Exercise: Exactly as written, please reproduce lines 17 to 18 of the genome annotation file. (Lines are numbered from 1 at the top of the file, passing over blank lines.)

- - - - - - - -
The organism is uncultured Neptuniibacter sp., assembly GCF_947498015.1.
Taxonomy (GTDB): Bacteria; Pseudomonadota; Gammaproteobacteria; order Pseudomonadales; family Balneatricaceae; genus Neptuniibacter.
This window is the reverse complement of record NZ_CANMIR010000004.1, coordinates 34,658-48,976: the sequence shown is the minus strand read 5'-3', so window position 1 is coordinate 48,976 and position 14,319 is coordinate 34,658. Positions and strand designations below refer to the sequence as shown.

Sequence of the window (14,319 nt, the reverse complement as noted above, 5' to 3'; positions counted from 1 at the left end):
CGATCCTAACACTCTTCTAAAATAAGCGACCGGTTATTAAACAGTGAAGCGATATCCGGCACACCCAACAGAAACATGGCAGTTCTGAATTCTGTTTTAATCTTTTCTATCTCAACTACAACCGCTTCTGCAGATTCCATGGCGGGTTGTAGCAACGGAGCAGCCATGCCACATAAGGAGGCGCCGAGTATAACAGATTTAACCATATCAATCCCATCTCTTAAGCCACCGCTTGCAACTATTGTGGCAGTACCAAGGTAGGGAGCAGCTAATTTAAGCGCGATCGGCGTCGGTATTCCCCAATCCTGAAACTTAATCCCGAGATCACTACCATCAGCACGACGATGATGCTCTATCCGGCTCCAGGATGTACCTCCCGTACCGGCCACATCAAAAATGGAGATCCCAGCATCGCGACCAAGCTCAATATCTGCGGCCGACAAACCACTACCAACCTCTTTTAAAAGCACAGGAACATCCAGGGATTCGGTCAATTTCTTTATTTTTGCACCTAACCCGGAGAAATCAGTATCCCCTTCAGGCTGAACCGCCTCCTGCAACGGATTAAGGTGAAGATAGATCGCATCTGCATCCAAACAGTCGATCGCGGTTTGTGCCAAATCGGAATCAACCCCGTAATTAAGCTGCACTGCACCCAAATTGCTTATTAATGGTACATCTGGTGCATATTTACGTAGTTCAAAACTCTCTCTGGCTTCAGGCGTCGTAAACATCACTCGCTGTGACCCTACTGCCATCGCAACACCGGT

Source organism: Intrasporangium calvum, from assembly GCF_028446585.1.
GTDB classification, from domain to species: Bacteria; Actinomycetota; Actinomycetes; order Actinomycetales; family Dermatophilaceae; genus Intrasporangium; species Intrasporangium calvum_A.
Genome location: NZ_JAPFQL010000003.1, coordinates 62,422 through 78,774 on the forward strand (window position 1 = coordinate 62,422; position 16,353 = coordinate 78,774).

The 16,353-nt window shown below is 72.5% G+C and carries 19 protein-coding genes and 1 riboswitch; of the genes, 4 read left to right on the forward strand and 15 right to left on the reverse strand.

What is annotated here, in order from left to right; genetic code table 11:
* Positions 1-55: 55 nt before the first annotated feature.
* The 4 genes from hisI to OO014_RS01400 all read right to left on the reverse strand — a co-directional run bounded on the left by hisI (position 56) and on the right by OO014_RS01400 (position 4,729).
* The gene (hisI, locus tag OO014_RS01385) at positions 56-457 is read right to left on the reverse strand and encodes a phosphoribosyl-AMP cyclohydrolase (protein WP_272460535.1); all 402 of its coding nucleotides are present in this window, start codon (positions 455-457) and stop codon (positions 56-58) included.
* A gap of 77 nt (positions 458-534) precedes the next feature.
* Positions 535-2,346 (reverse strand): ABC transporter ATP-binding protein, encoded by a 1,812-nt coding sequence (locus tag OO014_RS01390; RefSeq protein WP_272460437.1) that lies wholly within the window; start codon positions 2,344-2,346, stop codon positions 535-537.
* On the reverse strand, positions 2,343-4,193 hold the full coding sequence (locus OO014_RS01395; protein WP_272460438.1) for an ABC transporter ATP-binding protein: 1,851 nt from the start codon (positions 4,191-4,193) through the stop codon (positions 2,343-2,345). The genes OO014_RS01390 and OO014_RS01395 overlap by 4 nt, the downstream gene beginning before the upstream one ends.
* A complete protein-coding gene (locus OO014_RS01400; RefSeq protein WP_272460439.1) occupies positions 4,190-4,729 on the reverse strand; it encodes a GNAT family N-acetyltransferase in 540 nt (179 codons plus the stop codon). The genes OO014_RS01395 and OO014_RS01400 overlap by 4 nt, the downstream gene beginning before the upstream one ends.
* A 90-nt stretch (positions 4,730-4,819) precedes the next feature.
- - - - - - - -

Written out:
* A complete protein-coding gene (locus OO014_RS01400; RefSeq protein WP_272460439.1) occupies positions 4,190-4,729 on the reverse strand; it encodes a GNAT family N-acetyltransferase in 540 nt (179 codons plus the stop codon). The genes OO014_RS01395 and OO014_RS01400 overlap by 4 nt, the downstream gene beginning before the upstream one ends.
* A 90-nt stretch (positions 4,730-4,819) precedes the next feature.